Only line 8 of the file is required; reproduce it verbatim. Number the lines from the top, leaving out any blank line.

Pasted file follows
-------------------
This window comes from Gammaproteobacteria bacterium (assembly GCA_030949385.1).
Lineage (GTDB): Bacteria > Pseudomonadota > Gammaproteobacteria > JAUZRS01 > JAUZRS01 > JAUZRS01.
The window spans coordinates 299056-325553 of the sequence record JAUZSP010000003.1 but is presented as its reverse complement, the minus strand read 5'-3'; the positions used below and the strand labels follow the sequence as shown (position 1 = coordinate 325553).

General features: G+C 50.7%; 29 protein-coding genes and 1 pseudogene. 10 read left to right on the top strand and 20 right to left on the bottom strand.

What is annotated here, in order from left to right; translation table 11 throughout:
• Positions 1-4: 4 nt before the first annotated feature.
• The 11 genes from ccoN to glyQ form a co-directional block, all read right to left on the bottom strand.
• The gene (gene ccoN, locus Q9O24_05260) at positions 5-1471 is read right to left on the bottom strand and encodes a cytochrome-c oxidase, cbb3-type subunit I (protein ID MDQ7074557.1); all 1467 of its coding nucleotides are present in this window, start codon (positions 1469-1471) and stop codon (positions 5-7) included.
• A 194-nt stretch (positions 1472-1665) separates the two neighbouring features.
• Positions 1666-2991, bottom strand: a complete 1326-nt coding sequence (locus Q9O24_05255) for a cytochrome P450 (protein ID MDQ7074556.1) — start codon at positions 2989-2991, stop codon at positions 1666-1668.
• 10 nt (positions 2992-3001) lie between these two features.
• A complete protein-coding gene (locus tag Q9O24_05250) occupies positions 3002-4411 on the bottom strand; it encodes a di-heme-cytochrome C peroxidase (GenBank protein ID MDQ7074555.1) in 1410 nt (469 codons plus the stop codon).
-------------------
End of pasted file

• The gene (gene ccoN, locus Q9O24_05260) at positions 5-1471 is read right to left on the bottom strand and encodes a cytochrome-c oxidase, cbb3-type subunit I (protein ID MDQ7074557.1); all 1467 of its coding nucleotides are present in this window, start codon (positions 1469-1471) and stop codon (positions 5-7) included.